_Skank_ = "female slut"?!
hwgray at GMAIL.COM
Sun Jan 24 03:00:23 UTC 2010
Whoa! Let a word out its cultural cage and it goes buck-wild!
When I was a child, I used to wonder whether the word should be
spelled "skink" or "skank," given that either spelling yields the same
pronunciation. That question has recently - from my point of view -
been resolved. OTOH, it's easy to find examples of a similar word
spelled both "hinky" and "hanky" and pronounced, by white TV actors,
at least, according the standard rules for "hinky" only as [hINki].
Both possible pronunciations of the spelling "hinky" are in BE. It's
like [i]conomic v. [E]conomic. There's an old blues whose title varies
between Mean and Hanky and Mean and Hinky, according to the individual
producer's Sprachgefuehl, no doubt. It is the case though, that,
regardless of my childhood ruminations on the correct spelling, the
pronunciation that matches the spelling, "skank," is the only one that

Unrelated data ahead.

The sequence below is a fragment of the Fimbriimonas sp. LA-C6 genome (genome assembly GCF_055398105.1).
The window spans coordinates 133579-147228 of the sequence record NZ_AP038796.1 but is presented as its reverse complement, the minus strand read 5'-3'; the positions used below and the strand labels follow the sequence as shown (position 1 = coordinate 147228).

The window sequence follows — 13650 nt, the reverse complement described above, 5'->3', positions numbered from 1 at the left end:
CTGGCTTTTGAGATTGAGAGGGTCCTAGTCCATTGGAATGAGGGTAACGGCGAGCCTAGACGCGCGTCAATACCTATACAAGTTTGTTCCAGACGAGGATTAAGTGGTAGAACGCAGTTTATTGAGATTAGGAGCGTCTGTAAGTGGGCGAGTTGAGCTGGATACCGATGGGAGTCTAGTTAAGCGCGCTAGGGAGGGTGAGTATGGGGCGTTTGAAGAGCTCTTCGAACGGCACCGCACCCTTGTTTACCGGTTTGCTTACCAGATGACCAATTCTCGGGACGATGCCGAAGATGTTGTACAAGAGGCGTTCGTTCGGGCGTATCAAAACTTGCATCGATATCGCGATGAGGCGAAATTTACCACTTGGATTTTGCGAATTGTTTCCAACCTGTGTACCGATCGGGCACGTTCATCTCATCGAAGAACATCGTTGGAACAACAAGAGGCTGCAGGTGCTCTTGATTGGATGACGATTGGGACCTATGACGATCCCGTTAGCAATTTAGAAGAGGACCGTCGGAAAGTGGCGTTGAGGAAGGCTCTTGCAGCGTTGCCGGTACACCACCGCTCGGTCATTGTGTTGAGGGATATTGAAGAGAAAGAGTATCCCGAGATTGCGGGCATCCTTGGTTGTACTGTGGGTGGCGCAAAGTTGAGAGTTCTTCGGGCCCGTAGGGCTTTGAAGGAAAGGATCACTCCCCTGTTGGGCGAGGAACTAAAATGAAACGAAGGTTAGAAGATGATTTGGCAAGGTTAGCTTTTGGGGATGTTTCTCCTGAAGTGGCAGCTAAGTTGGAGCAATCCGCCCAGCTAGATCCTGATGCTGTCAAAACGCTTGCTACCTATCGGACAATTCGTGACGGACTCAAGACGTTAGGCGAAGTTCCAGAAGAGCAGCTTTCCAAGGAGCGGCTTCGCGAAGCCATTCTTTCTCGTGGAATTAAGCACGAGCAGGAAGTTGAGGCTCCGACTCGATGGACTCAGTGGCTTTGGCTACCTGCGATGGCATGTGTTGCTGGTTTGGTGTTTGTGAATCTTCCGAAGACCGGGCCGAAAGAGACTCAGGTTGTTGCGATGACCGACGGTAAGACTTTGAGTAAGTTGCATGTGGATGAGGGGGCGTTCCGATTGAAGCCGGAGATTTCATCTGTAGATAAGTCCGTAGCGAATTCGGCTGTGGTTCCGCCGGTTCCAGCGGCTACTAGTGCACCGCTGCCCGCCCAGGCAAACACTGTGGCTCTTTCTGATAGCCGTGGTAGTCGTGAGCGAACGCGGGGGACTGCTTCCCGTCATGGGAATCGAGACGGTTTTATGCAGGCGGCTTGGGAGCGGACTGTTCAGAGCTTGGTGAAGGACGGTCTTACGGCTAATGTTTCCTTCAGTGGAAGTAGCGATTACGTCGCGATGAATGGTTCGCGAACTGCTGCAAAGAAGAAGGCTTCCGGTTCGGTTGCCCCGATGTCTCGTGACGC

I've ever heard, across time. "Skink" is only the name of a legless
Despite the fact that I'm probably the only person in the
English-speaking world who's wasted an instant of thought on how skank
might be spelled, if it was ever written down, as the ELO sang, "I
can't get it off of my mind. Oh no, no, no, no, no." I should follow
Miss Snows advice and take a "chew pew" WRT this topic.
On MTV's Jersey Shore, a guidette called a 29-year-old guido who had
picked up a twenty-year-old girl a "male slut."
I "remember" that "guido" came into my vocab in the mid-'90's from a
straight-to-cable film called something like The Guido(s). However,
I've found no evidence that there was ever an American film with such
a title in the '90's or at any other time, despite the fact I can
remember whole scenes from it. So, I can only guess that Guido/guido
somehow figured prominently in the film everywhere but in the title.
OTOH, from Saturday Night Fever, I recall only
If you do it with a nigger,
Will it make it any bigger?
All say, "How hard it is that we have to die!"––a strange complaint to
come from the mouths of people who have had to live.
The American Dialect Society - http://www.americandialect.org
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